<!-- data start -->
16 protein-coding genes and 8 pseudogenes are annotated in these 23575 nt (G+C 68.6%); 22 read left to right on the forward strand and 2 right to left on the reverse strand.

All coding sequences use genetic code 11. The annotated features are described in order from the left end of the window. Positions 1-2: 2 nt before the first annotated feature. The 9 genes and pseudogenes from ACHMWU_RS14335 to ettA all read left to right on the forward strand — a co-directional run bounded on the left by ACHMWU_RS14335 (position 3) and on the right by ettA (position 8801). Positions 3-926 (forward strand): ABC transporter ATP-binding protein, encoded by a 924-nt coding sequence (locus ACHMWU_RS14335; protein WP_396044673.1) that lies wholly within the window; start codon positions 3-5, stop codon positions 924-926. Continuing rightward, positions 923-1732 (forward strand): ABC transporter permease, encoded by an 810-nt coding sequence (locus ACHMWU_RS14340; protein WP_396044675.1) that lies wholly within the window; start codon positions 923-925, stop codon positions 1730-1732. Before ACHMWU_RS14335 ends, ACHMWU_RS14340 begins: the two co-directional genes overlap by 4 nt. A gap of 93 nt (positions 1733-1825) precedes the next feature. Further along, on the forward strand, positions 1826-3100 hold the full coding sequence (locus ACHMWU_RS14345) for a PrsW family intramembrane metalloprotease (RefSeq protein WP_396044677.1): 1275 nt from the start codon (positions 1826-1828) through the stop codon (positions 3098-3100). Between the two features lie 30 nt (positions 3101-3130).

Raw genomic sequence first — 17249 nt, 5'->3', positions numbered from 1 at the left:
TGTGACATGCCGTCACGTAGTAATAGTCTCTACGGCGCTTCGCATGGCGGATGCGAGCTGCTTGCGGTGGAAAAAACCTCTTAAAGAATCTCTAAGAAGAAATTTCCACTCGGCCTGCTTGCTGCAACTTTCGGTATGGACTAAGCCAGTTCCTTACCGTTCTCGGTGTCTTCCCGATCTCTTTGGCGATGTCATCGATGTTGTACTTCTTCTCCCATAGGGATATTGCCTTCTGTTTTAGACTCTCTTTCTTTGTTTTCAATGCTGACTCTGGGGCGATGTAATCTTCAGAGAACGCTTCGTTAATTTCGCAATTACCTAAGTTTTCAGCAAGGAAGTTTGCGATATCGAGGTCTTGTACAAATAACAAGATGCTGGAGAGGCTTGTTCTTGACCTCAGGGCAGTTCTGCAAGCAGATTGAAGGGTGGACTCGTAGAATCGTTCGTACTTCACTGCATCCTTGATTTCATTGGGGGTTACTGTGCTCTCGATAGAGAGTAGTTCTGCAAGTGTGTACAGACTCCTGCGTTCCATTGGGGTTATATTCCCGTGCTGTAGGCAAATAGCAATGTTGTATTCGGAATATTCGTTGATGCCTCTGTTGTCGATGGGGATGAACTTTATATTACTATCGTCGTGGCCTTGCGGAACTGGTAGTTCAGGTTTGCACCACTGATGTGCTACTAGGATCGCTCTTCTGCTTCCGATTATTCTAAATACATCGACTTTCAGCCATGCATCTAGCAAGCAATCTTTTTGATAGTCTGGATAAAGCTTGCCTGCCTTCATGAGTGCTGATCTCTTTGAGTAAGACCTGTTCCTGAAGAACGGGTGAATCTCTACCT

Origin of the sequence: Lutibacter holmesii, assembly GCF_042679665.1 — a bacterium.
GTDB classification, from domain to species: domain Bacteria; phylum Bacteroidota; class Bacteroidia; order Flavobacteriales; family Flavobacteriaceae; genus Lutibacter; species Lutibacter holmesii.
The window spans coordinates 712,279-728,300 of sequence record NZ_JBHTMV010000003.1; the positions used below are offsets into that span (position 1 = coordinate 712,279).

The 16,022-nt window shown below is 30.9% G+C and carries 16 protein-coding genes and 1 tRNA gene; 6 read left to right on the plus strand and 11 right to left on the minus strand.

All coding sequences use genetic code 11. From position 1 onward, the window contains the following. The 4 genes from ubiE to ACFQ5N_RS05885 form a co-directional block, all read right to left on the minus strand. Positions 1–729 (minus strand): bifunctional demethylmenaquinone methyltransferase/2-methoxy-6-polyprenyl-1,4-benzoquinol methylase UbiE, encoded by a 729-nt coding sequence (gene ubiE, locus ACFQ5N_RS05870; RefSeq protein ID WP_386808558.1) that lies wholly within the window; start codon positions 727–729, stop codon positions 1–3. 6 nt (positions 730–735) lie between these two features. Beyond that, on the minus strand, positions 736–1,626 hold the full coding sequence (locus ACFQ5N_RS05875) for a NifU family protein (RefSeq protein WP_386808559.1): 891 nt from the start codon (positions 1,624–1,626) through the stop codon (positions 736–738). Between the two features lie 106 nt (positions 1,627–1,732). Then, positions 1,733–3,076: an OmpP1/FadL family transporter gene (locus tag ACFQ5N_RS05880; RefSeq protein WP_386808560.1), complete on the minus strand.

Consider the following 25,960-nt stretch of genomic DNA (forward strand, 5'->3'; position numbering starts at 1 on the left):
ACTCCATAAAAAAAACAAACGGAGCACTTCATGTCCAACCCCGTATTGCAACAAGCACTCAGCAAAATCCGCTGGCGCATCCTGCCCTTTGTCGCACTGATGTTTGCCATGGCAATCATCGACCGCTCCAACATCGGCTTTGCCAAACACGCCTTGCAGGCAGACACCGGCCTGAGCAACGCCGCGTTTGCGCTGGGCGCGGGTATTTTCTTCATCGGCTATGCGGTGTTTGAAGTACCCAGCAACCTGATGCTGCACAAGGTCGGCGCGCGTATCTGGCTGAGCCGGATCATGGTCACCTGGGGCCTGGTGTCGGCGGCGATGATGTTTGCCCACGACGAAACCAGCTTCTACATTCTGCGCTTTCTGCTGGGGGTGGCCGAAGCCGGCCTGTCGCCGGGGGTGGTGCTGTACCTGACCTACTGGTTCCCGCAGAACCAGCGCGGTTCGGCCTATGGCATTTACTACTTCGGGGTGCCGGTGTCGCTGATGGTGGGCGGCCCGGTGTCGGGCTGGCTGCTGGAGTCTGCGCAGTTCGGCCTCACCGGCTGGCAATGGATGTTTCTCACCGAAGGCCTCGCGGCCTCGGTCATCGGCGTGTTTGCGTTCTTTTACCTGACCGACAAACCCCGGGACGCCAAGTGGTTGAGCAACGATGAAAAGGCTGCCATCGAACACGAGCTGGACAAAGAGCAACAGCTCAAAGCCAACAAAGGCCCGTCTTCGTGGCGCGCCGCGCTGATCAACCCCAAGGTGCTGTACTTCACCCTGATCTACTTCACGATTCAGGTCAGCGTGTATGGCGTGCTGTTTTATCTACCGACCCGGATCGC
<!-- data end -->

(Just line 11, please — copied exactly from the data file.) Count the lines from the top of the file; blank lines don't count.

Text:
ACTCCATAAAAAAAACAAACGGAGCACTTCATGTCCAACCCCGTATTGCAACAAGCACTCAGCAAAATCCGCTGGCGCATCCTGCCCTTTGTCGCACTGATGTTTGCCATGGCAATCATCGACCGCTCCAACATCGGCTTTGCCAAACACGCCTTGCAGGCAGACACCGGCCTGAGCAACGCCGCGTTTGCGCTGGGCGCGGGTATTTTCTTCATCGGCTATGCGGTGTTTGAAGTACCCAGCAACCTGATGCTGCACAAGGTCGGCGCGCGTATCTGGCTGAGCCGGATCATGGTCACCTGGGGCCTGGTGTCGGCGGCGATGATGTTTGCCCACGACGAAACCAGCTTCTACATTCTGCGCTTTCTGCTGGGGGTGGCCGAAGCCGGCCTGTCGCCGGGGGTGGTGCTGTACCTGACCTACTGGTTCCCGCAGAACCAGCGCGGTTCGGCCTATGGCATTTACTACTTCGGGGTGCCGGTGTCGCTGATGGTGGGCGGCCCGGTGTCGGGCTGGCTGCTGGAGTCTGCGCAGTTCGGCCTCACCGGCTGGCAATGGATGTTTCTCACCGAAGGCCTCGCGGCCTCGGTCATCGGCGTGTTTGCGTTCTTTTACCTGACCGACAAACCCCGGGACGCCAAGTGGTTGAGCAACGATGAAAAGGCTGCCATCGAACACGAGCTGGACAAAGAGCAACAGCTCAAAGCCAACAAAGGCCCGTCTTCGTGGCGCGCCGCGCTGATCAACCCCAAGGTGCTGTACTTCACCCTGATCTACTTCACGATTCAGGTCAGCGTGTATGGCGTGCTGTTTTATCTACCGACCCGGATCGC